The SBIR program was established under the Small Business Innovation Development Act of 1982 (P.L. 97-219) with the purpose of strengthening the role of innovative small business concerns in Federally-funded research and development (R&D). In December 2000, Congress passed the Small Business Research and Development Enhancement Act (P.L. 102-564), reauthorizing the SBIR program until September 30, 2000. The program was reauthorized until September 30, 2008 by the Small Business Reauthorization Act of 2000 (P.L. 106-554). Subsequently, Congress passed numerous extensions, the most recent of which extends the SBIR program through 2017.
The SBIR Policy Directive is available for viewing at http://sbir.gov/about/about-sbir
Modeled after the SBIR program, STTR was established as a pilot program by the Small Business Technology Transfer Act of 1992 (Public Law 102-564, Title II). Government agencies with R&D budgets of $1 billion or more are required to set aside a portion of these funds to finance the STTR activity. In 2001, Congress passed the Small Business Reauthorization Act of 1997 (P.L. 105-135). The program was reauthorized again until September 30, 2009, by the Small Business Technology Transfer Program Reauthorization Act of 2001 (P.L.107-50). Subsequently, Congress has passed numerous extensions, the most recent of which extends the STTR program through 2017. The goal of the STTR program is to facilitate the transfer of technology developed by a research institution through the entrepreneurship of a small business concern.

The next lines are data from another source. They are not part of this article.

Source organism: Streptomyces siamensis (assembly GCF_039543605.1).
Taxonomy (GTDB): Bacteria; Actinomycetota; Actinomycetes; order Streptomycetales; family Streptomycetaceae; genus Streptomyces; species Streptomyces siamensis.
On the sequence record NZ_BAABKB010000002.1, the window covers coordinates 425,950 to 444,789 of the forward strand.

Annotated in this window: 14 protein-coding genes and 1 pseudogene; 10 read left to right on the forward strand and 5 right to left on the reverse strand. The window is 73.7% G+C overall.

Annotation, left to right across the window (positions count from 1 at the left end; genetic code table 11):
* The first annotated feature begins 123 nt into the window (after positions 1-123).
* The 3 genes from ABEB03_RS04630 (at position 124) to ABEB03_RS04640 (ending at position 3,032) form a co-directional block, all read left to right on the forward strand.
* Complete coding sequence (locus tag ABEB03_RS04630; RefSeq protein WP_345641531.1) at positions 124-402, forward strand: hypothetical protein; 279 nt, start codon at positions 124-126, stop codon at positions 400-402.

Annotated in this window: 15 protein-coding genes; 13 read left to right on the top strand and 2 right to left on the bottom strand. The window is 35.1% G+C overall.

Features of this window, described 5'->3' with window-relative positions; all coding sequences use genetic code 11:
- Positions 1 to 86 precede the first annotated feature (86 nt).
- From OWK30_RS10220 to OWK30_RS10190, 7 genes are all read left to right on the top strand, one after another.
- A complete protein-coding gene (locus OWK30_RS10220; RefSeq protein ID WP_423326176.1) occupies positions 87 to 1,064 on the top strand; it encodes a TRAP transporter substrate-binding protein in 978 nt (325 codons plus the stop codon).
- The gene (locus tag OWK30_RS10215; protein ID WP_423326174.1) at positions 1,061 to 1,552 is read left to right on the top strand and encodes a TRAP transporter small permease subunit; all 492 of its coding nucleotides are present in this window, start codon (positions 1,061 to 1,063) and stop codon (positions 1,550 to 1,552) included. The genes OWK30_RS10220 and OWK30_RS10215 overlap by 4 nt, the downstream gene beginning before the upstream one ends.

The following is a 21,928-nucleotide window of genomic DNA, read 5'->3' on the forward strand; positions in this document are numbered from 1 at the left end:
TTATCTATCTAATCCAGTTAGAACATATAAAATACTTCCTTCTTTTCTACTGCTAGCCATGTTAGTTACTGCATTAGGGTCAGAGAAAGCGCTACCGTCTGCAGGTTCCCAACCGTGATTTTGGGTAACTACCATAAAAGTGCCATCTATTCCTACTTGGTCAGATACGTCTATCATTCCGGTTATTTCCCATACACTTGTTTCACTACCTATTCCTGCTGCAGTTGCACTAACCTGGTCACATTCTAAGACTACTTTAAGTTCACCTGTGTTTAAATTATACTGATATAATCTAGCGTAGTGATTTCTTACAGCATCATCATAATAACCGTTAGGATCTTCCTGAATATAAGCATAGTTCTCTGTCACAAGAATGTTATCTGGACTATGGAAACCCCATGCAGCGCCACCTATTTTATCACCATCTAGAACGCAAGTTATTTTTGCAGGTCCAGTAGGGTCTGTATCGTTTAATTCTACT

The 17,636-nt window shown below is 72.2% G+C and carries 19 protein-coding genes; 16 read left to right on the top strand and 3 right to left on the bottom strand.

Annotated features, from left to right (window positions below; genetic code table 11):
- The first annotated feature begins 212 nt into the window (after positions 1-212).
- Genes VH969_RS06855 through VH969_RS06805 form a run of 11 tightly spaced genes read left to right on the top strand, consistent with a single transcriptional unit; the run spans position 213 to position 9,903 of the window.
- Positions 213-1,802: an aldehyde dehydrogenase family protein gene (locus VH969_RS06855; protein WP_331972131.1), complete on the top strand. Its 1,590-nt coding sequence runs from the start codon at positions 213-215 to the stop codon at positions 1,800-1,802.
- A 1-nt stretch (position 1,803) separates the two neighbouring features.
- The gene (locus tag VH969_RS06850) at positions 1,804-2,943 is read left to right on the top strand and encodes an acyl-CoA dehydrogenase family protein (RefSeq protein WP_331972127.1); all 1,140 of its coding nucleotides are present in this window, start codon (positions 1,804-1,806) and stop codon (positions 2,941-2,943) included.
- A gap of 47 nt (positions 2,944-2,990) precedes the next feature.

The STTR Policy Directive is available for viewing at http://sbir.gov/about/about-sttr
Executive Order 13329:
Encouraging Innovation in Manufacturing
On February 24, 2004, President George W. Bush signed Executive order 13329. This Executive Order was implemented to help ensure that Federal agencies properly and effectively assist the private sector in its manufacturing innovation efforts.